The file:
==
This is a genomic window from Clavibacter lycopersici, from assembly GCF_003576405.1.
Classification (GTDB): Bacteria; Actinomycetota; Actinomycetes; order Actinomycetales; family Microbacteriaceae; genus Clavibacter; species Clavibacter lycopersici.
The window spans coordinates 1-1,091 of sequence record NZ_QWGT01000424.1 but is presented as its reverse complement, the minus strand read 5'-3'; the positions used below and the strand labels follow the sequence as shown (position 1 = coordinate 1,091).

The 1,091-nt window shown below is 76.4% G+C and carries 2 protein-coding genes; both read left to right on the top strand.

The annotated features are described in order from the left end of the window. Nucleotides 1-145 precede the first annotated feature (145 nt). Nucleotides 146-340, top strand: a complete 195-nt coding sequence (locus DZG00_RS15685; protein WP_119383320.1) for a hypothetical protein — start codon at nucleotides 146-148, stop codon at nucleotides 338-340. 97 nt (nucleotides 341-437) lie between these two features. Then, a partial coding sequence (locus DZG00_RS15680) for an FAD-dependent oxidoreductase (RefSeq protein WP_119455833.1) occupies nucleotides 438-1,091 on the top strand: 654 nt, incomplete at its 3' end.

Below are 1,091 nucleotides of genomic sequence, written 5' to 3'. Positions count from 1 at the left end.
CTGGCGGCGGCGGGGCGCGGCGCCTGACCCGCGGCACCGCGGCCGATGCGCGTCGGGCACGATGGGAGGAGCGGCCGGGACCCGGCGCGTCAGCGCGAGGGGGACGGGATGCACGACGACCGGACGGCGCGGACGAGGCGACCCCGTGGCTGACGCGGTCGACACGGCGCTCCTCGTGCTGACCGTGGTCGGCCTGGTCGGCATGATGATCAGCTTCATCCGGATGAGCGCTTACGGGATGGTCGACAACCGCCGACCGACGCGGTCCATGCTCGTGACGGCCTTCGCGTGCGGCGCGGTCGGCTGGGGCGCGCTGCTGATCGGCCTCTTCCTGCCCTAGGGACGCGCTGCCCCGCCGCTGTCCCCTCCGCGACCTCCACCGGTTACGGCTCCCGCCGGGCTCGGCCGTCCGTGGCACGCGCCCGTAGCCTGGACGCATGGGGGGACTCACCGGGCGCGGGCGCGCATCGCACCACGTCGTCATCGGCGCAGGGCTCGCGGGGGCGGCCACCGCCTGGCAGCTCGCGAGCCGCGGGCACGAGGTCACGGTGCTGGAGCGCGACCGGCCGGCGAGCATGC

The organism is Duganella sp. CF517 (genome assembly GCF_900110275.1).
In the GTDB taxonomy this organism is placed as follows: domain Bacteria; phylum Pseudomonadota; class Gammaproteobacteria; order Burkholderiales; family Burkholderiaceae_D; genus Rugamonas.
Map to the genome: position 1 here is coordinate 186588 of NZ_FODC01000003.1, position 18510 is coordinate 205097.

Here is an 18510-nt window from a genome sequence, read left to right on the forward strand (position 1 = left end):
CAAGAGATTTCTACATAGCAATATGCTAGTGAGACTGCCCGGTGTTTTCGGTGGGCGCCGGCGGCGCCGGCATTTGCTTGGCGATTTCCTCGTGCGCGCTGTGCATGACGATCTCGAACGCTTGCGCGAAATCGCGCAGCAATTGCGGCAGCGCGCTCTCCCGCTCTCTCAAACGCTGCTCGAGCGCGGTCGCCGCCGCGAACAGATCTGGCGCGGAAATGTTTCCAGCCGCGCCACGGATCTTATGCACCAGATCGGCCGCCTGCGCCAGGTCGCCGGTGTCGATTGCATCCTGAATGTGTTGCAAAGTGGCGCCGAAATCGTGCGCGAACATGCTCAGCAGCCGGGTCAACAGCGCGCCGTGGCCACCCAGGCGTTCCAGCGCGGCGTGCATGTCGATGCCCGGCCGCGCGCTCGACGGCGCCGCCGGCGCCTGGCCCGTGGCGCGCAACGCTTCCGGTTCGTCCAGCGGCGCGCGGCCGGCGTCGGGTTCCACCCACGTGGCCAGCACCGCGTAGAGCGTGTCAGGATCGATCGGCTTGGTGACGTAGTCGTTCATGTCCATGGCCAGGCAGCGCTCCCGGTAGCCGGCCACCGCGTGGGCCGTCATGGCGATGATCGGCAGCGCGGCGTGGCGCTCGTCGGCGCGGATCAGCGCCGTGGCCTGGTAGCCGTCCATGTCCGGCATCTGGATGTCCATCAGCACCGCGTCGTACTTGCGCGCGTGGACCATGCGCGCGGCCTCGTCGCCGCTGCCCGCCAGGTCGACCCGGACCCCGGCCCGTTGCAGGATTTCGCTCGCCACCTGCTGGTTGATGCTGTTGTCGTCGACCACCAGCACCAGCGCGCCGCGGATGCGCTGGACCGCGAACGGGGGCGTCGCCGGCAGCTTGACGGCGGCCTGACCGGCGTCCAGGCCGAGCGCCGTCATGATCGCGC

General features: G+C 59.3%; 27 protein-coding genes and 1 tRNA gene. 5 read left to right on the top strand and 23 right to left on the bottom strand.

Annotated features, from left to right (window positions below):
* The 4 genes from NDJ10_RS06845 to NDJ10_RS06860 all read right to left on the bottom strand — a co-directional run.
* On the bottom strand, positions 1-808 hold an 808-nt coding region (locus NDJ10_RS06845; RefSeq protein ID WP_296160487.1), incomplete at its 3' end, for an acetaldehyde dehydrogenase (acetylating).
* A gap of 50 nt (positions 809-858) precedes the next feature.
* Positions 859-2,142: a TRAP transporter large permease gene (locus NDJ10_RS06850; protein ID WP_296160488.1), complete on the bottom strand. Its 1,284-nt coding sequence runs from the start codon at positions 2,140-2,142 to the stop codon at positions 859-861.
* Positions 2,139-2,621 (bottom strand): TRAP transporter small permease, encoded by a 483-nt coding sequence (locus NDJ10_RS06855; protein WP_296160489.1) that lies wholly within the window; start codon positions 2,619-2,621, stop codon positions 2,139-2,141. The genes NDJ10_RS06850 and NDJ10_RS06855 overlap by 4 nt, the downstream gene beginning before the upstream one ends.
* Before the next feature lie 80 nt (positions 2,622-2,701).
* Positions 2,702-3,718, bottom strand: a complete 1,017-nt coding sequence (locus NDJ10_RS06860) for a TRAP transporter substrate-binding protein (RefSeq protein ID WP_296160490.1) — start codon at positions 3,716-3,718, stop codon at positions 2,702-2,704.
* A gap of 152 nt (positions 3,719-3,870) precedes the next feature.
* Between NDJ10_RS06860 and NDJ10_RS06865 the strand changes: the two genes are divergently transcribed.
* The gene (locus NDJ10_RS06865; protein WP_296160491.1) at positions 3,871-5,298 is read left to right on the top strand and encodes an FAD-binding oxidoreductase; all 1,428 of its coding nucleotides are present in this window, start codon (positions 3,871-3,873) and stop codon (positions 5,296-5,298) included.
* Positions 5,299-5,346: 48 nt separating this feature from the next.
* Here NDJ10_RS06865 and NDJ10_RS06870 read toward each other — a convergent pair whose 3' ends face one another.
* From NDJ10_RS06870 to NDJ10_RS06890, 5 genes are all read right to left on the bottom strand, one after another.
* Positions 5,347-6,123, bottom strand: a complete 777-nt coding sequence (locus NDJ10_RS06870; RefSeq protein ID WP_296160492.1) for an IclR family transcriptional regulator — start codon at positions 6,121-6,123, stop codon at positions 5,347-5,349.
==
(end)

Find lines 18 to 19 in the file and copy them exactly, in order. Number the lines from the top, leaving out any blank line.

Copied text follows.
* Positions 859-2,142: a TRAP transporter large permease gene (locus NDJ10_RS06850; protein ID WP_296160488.1), complete on the bottom strand. Its 1,284-nt coding sequence runs from the start codon at positions 2,140-2,142 to the stop codon at positions 859-861.
* Positions 2,139-2,621 (bottom strand): TRAP transporter small permease, encoded by a 483-nt coding sequence (locus NDJ10_RS06855; protein WP_296160489.1) that lies wholly within the window; start codon positions 2,619-2,621, stop codon positions 2,139-2,141. The genes NDJ10_RS06850 and NDJ10_RS06855 overlap by 4 nt, the downstream gene beginning before the upstream one ends.